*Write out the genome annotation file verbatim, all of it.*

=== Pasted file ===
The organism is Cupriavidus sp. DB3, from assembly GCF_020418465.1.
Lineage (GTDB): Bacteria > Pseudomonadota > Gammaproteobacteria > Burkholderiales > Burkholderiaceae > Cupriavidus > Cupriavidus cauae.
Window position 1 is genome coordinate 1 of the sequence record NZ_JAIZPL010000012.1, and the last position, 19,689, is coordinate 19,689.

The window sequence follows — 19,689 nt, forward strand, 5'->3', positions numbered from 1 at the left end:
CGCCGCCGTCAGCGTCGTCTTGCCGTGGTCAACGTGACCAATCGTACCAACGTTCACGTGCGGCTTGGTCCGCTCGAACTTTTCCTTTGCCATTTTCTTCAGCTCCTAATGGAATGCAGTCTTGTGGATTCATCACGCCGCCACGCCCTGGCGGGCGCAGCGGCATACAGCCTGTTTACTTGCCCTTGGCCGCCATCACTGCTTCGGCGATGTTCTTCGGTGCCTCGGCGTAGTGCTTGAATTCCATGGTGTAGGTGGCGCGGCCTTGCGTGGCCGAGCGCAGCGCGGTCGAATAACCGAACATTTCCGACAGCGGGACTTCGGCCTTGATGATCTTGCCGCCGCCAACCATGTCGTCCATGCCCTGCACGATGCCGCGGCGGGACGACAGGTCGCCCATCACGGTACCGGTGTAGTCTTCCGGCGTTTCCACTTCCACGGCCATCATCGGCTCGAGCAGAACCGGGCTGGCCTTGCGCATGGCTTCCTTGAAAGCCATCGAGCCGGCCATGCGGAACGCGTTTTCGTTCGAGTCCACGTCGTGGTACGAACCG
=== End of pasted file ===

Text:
The organism is Cupriavidus sp. DB3, from assembly GCF_020418465.1.
Lineage (GTDB): Bacteria > Pseudomonadota > Gammaproteobacteria > Burkholderiales > Burkholderiaceae > Cupriavidus > Cupriavidus cauae.
Window position 1 is genome coordinate 1 of the sequence record NZ_JAIZPL010000012.1, and the last position, 19,689, is coordinate 19,689.

The window sequence follows — 19,689 nt, forward strand, 5'->3', positions numbered from 1 at the left end:
CGCCGCCGTCAGCGTCGTCTTGCCGTGGTCAACGTGACCAATCGTACCAACGTTCACGTGCGGCTTGGTCCGCTCGAACTTTTCCTTTGCCATTTTCTTCAGCTCCTAATGGAATGCAGTCTTGTGGATTCATCACGCCGCCACGCCCTGGCGGGCGCAGCGGCATACAGCCTGTTTACTTGCCCTTGGCCGCCATCACTGCTTCGGCGATGTTCTTCGGTGCCTCGGCGTAGTGCTTGAATTCCATGGTGTAGGTGGCGCGGCCTTGCGTGGCCGAGCGCAGCGCGGTCGAATAACCGAACATTTCCGACAGCGGGACTTCGGCCTTGATGATCTTGCCGCCGCCAACCATGTCGTCCATGCCCTGCACGATGCCGCGGCGGGACGACAGGTCGCCCATCACGGTACCGGTGTAGTCTTCCGGCGTTTCCACTTCCACGGCCATCATCGGCTCGAGCAGAACCGGGCTGGCCTTGCGCATGGCTTCCTTGAAAGCCATCGAGCCGGCCATGCGGAACGCGTTTTCGTTCGAGTCCACGTCGTGGTACGAACCG